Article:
Helping others

Helping others

What is success? To laugh often and much; to win the respect of intelligent people and the affection of children; to earn the appreciation of honest critics and endure the betrayal of false friends; to appreciate beauty; to find the best in others; to leave the world a bit better, whether by a healthy child, a garden patch or a redeemed social condition; to know even one life has breathed easier because you have lived; that is to have succeeded.

The above quotation by famous poet and philosopher, Ralph Waldo Emerson, gives me gooseflesh every time I read it. I thought that it probably did describe a friend of mine who goes completely out of her way to be nice to everyone and kind to those in need. If she likes a person and feels that that person is special, she will give her life to that person She is considerate and generous and every time I visit her, I go empty-handed, but return with my hands full!

Yet, she has a self-image problem compounded by low self-esteem. This could be because she is 40 plus and still unmarried with the additional problem that she has never been consistent in her employment ventures. I wanted her to know that she has some of the most wonderful traits and so I showed her the above quotation and reiterated to her that though by normal everyday-life standards, life would not rate her as successful, by Ralph Waldo Emersons quotation, she was rollickingly successful!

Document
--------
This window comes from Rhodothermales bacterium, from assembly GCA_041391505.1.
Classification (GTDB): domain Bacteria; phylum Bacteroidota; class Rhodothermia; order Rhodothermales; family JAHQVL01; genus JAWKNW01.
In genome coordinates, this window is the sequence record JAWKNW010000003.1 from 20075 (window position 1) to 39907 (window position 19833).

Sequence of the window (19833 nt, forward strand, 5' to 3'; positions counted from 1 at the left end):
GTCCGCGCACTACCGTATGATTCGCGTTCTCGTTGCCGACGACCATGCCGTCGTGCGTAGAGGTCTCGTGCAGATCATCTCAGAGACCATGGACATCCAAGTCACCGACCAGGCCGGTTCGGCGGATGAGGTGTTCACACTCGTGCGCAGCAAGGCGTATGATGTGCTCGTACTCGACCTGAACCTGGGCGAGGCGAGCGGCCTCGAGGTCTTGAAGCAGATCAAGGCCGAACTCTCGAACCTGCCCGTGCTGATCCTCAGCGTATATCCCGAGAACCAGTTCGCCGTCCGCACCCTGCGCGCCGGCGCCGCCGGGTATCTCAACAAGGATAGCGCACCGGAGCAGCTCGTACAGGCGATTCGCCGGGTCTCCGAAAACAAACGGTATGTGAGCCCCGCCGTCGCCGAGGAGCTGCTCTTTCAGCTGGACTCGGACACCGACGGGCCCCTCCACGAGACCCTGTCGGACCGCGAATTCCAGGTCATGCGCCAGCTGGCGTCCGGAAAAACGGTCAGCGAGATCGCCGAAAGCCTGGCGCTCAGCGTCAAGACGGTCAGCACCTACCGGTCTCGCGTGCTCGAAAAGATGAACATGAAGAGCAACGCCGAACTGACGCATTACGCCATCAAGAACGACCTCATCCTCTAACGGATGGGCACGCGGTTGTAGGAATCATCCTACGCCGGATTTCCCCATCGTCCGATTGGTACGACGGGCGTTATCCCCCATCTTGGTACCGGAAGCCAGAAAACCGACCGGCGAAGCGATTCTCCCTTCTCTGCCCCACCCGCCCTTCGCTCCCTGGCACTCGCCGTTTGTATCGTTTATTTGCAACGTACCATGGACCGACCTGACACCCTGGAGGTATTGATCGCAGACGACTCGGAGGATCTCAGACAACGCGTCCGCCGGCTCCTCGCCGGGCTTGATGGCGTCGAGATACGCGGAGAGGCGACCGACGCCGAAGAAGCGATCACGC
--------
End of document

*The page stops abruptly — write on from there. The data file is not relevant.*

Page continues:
Indeed, helping others is an art and a science; it is a craft and a skill that not everyone possesses. Either you have it or you don’t, while one can not deny that those blessed with it make the world a far better place to live in. It is ironical that for those who are kind to others can’t help but rubbing the goodwill that these acts generate to all those around sometimes without their even realizing it!

For those willing to practice true sadhana and devotion, nothing can be truer than Shri Satya Sai Baba’s words carved in Prashanti Nilayam, Hands that help are better than lips that pray.

Without a doubt, people who have this trait are more cheerful than glum wet blankets who complain bitterly about all and sundry. One needn’t try to focus on elaborate acts of helpfulness; sometimes even little things mean a lot.

So, to my diffident but definitely sacred friend, I will reproduce here Stephen Grellets words which I feel she nobly espouses, I expect to pass through this world but once. Any good thing I can do, therefore, or any help or kindness I can show to any fellow creature, let me do it now. Let me not defer or neglect it, for I shall not pass this way again.